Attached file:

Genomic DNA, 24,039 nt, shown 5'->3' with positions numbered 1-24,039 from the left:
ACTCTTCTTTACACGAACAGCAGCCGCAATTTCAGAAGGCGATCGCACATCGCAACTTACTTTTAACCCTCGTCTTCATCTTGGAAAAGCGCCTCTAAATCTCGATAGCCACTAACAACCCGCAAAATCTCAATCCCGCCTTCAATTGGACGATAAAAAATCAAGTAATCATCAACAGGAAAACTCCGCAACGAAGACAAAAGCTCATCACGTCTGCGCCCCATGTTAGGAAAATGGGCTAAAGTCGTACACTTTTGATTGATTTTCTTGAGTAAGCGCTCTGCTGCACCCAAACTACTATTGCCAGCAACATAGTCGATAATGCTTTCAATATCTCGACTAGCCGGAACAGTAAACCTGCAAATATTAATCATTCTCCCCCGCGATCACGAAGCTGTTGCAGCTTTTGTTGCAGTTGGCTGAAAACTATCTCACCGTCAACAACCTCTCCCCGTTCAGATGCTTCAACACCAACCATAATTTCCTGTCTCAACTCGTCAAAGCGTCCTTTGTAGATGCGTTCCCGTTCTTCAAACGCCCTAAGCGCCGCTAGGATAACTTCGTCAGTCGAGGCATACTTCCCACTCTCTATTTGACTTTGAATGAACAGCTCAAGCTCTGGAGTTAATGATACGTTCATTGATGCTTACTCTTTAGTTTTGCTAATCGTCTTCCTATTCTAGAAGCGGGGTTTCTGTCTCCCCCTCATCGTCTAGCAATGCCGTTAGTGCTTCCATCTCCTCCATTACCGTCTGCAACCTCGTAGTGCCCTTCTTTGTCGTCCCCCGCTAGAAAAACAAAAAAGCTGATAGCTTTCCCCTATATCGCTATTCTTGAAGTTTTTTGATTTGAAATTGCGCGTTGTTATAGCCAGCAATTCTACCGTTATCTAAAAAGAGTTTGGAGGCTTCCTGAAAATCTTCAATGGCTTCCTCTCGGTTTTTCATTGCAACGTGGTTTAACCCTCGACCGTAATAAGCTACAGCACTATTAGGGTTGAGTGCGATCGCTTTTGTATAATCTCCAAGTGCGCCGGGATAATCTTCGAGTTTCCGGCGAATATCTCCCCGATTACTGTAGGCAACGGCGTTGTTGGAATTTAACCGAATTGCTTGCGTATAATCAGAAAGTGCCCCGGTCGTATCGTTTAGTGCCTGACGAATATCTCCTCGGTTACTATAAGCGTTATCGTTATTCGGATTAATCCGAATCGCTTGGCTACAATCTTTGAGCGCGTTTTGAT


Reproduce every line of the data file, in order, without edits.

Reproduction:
Genomic DNA, 24,039 nt, shown 5'->3' with positions numbered 1-24,039 from the left:
ACTCTTCTTTACACGAACAGCAGCCGCAATTTCAGAAGGCGATCGCACATCGCAACTTACTTTTAACCCTCGTCTTCATCTTGGAAAAGCGCCTCTAAATCTCGATAGCCACTAACAACCCGCAAAATCTCAATCCCGCCTTCAATTGGACGATAAAAAATCAAGTAATCATCAACAGGAAAACTCCGCAACGAAGACAAAAGCTCATCACGTCTGCGCCCCATGTTAGGAAAATGGGCTAAAGTCGTACACTTTTGATTGATTTTCTTGAGTAAGCGCTCTGCTGCACCCAAACTACTATTGCCAGCAACATAGTCGATAATGCTTTCAATATCTCGACTAGCCGGAACAGTAAACCTGCAAATATTAATCATTCTCCCCCGCGATCACGAAGCTGTTGCAGCTTTTGTTGCAGTTGGCTGAAAACTATCTCACCGTCAACAACCTCTCCCCGTTCAGATGCTTCAACACCAACCATAATTTCCTGTCTCAACTCGTCAAAGCGTCCTTTGTAGATGCGTTCCCGTTCTTCAAACGCCCTAAGCGCCGCTAGGATAACTTCGTCAGTCGAGGCATACTTCCCACTCTCTATTTGACTTTGAATGAACAGCTCAAGCTCTGGAGTTAATGATACGTTCATTGATGCTTACTCTTTAGTTTTGCTAATCGTCTTCCTATTCTAGAAGCGGGGTTTCTGTCTCCCCCTCATCGTCTAGCAATGCCGTTAGTGCTTCCATCTCCTCCATTACCGTCTGCAACCTCGTAGTGCCCTTCTTTGTCGTCCCCCGCTAGAAAAACAAAAAAGCTGATAGCTTTCCCCTATATCGCTATTCTTGAAGTTTTTTGATTTGAAATTGCGCGTTGTTATAGCCAGCAATTCTACCGTTATCTAAAAAGAGTTTGGAGGCTTCCTGAAAATCTTCAATGGCTTCCTCTCGGTTTTTCATTGCAACGTGGTTTAACCCTCGACCGTAATAAGCTACAGCACTATTAGGGTTGAGTGCGATCGCTTTTGTATAATCTCCAAGTGCGCCGGGATAATCTTCGAGTTTCCGGCGAATATCTCCCCGATTACTGTAGGCAACGGCGTTGTTGGAATTTAACCGAATTGCTTGCGTATAATCAGAAAGTGCCCCGGTCGTATCGTTTAGTGCCTGACGAATATCTCCTCGGTTACTATAAGCGTTATCGTTATTCGGATTAATCCGAATCGCTTGGCTACAATCTTTGAGCGCGTTTTGAT